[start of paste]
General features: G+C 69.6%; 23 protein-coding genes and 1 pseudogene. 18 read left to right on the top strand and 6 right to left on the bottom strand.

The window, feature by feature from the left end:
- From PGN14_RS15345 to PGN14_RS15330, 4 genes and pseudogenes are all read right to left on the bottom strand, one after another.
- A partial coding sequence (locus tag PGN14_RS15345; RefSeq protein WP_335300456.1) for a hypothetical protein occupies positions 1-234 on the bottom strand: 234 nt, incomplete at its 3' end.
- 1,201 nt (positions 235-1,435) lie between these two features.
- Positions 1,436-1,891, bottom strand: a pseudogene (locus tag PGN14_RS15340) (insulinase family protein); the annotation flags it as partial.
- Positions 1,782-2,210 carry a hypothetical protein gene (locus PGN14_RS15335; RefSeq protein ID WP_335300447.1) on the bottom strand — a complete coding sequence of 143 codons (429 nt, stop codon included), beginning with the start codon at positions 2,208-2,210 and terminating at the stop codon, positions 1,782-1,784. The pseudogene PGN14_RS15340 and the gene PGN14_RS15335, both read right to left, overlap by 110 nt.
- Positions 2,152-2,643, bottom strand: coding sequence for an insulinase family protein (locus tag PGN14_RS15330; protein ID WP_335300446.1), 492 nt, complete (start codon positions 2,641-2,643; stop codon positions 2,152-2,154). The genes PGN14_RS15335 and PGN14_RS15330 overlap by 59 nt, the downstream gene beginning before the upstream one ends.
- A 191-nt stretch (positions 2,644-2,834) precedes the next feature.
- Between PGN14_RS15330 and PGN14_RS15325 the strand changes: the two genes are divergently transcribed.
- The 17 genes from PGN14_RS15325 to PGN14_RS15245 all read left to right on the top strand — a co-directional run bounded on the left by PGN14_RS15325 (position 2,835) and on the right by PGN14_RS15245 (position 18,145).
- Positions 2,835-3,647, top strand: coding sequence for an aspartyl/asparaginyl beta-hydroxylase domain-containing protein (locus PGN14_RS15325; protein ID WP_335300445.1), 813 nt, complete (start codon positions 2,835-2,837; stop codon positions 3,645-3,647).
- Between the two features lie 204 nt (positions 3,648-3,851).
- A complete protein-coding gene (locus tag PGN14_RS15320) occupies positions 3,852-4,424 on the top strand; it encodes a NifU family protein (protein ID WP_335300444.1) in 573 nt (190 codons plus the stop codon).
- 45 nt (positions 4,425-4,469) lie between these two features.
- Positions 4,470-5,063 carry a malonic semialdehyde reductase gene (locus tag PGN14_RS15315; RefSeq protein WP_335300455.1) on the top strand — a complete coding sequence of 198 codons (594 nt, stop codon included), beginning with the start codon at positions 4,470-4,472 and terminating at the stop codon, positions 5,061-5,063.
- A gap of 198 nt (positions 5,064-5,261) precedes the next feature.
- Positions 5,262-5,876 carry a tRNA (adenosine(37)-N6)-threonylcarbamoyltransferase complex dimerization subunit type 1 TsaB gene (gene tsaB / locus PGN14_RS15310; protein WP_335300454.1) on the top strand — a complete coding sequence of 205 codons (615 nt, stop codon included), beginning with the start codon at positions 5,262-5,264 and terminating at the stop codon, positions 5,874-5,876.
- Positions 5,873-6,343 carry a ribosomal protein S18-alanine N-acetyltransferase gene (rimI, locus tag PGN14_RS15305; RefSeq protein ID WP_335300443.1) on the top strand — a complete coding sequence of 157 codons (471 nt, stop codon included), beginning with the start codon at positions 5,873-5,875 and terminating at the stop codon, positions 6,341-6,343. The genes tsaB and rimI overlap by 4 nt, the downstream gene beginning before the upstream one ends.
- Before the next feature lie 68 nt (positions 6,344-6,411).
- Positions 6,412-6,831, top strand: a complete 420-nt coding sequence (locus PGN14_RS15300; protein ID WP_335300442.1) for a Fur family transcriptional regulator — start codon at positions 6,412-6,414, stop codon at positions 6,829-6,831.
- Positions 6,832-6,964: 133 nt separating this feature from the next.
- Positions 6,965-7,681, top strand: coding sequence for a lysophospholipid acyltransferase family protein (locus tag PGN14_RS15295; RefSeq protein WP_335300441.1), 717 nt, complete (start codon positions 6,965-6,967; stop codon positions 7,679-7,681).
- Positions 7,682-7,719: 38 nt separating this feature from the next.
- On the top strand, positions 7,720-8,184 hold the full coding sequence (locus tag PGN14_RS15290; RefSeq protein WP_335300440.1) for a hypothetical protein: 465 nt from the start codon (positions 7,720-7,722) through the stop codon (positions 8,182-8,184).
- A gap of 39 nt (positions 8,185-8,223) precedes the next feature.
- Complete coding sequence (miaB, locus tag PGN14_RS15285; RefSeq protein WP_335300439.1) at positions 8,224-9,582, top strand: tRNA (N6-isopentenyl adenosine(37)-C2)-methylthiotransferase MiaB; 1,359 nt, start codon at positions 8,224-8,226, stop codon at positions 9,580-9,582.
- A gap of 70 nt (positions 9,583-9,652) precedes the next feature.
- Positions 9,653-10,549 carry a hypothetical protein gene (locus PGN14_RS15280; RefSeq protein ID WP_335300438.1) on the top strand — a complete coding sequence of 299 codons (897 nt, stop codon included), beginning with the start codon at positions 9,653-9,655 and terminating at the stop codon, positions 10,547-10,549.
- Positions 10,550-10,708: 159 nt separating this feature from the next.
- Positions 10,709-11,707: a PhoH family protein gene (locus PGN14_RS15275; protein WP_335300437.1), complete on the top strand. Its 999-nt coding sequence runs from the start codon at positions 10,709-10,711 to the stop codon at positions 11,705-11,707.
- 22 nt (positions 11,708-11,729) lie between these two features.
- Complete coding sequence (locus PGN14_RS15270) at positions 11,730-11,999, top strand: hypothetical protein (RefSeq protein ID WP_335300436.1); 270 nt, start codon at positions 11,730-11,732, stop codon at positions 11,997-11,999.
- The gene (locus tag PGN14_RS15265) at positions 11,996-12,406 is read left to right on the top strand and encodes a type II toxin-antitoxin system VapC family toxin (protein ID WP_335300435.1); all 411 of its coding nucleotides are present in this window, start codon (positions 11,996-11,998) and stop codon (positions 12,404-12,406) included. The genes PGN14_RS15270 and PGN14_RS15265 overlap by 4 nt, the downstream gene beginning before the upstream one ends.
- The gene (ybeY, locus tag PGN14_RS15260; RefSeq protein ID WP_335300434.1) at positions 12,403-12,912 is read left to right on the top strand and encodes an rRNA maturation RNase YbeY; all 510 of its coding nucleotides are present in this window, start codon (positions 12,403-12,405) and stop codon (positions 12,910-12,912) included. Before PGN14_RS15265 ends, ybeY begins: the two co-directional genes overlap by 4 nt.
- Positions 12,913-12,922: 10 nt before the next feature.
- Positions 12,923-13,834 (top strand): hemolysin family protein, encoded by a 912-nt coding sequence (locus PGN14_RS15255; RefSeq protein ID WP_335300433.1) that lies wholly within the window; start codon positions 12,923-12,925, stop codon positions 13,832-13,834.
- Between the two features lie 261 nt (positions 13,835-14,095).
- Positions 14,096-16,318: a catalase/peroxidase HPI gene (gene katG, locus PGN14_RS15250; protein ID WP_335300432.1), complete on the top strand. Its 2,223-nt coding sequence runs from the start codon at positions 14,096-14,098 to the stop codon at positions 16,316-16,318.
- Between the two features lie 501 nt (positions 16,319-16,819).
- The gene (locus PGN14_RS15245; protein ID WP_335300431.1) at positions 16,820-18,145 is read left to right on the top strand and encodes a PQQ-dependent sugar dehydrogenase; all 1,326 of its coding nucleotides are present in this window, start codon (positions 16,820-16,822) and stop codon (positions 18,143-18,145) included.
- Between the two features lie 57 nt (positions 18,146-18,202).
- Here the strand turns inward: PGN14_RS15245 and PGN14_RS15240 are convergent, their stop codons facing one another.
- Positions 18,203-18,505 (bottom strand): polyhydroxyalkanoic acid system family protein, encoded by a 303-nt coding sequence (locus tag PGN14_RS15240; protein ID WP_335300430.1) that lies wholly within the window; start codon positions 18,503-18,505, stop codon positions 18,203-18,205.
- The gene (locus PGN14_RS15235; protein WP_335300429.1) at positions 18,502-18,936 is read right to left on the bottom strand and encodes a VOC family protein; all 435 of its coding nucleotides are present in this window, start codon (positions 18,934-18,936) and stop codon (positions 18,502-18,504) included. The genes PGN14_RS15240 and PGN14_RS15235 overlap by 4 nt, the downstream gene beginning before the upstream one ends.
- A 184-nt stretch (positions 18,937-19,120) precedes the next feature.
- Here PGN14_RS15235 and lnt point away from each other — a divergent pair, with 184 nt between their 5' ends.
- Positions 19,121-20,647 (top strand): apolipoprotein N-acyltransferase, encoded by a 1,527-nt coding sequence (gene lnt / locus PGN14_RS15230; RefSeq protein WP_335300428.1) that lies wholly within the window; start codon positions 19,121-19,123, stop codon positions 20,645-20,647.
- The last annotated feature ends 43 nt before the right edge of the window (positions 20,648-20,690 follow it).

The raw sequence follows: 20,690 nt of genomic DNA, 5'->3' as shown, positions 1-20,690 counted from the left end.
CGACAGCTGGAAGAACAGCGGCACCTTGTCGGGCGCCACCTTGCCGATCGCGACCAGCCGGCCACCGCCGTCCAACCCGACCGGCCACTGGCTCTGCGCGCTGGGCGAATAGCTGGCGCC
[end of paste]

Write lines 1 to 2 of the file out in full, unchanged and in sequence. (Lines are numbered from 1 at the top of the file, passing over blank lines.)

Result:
General features: G+C 69.6%; 23 protein-coding genes and 1 pseudogene. 18 read left to right on the top strand and 6 right to left on the bottom strand.

The window, feature by feature from the left end: